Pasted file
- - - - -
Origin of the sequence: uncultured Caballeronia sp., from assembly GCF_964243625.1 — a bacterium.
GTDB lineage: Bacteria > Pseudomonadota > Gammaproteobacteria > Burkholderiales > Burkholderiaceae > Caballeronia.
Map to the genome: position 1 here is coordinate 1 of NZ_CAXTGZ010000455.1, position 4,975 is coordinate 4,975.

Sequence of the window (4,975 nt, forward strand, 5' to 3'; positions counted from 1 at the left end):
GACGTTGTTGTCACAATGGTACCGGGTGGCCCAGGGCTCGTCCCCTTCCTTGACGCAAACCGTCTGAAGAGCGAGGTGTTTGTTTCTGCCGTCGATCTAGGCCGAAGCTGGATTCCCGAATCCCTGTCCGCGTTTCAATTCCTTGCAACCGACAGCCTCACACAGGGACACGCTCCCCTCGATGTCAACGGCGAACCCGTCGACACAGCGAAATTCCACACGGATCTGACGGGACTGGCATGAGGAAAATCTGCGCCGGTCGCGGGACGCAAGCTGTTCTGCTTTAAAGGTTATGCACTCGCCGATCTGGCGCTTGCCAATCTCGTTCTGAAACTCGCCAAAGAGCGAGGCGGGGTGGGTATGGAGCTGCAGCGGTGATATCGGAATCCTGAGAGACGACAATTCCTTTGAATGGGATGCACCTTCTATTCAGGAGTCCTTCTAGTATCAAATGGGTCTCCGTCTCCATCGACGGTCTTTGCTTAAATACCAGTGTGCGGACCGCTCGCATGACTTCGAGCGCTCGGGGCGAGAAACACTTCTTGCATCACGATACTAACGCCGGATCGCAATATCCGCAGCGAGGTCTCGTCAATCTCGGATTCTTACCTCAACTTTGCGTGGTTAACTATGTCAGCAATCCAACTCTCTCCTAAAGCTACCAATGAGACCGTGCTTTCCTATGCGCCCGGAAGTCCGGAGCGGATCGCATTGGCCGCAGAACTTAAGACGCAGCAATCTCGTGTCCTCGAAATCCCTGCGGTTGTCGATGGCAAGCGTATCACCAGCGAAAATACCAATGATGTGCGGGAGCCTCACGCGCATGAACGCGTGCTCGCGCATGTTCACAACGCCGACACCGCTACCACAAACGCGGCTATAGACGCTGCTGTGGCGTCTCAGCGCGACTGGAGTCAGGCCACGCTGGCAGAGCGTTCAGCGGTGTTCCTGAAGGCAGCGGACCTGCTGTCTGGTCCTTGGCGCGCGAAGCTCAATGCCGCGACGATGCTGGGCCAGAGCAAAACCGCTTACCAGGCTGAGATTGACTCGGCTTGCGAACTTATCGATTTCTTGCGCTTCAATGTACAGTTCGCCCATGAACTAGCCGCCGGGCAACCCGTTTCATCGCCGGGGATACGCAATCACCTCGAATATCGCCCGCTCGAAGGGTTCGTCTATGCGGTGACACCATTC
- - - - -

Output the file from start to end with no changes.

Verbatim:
Origin of the sequence: uncultured Caballeronia sp., from assembly GCF_964243625.1 — a bacterium.
GTDB lineage: Bacteria > Pseudomonadota > Gammaproteobacteria > Burkholderiales > Burkholderiaceae > Caballeronia.
Map to the genome: position 1 here is coordinate 1 of NZ_CAXTGZ010000455.1, position 4,975 is coordinate 4,975.

Sequence of the window (4,975 nt, forward strand, 5' to 3'; positions counted from 1 at the left end):
GACGTTGTTGTCACAATGGTACCGGGTGGCCCAGGGCTCGTCCCCTTCCTTGACGCAAACCGTCTGAAGAGCGAGGTGTTTGTTTCTGCCGTCGATCTAGGCCGAAGCTGGATTCCCGAATCCCTGTCCGCGTTTCAATTCCTTGCAACCGACAGCCTCACACAGGGACACGCTCCCCTCGATGTCAACGGCGAACCCGTCGACACAGCGAAATTCCACACGGATCTGACGGGACTGGCATGAGGAAAATCTGCGCCGGTCGCGGGACGCAAGCTGTTCTGCTTTAAAGGTTATGCACTCGCCGATCTGGCGCTTGCCAATCTCGTTCTGAAACTCGCCAAAGAGCGAGGCGGGGTGGGTATGGAGCTGCAGCGGTGATATCGGAATCCTGAGAGACGACAATTCCTTTGAATGGGATGCACCTTCTATTCAGGAGTCCTTCTAGTATCAAATGGGTCTCCGTCTCCATCGACGGTCTTTGCTTAAATACCAGTGTGCGGACCGCTCGCATGACTTCGAGCGCTCGGGGCGAGAAACACTTCTTGCATCACGATACTAACGCCGGATCGCAATATCCGCAGCGAGGTCTCGTCAATCTCGGATTCTTACCTCAACTTTGCGTGGTTAACTATGTCAGCAATCCAACTCTCTCCTAAAGCTACCAATGAGACCGTGCTTTCCTATGCGCCCGGAAGTCCGGAGCGGATCGCATTGGCCGCAGAACTTAAGACGCAGCAATCTCGTGTCCTCGAAATCCCTGCGGTTGTCGATGGCAAGCGTATCACCAGCGAAAATACCAATGATGTGCGGGAGCCTCACGCGCATGAACGCGTGCTCGCGCATGTTCACAACGCCGACACCGCTACCACAAACGCGGCTATAGACGCTGCTGTGGCGTCTCAGCGCGACTGGAGTCAGGCCACGCTGGCAGAGCGTTCAGCGGTGTTCCTGAAGGCAGCGGACCTGCTGTCTGGTCCTTGGCGCGCGAAGCTCAATGCCGCGACGATGCTGGGCCAGAGCAAAACCGCTTACCAGGCTGAGATTGACTCGGCTTGCGAACTTATCGATTTCTTGCGCTTCAATGTACAGTTCGCCCATGAACTAGCCGCCGGGCAACCCGTTTCATCGCCGGGGATACGCAATCACCTCGAATATCGCCCGCTCGAAGGGTTCGTCTATGCGGTGACACCATTC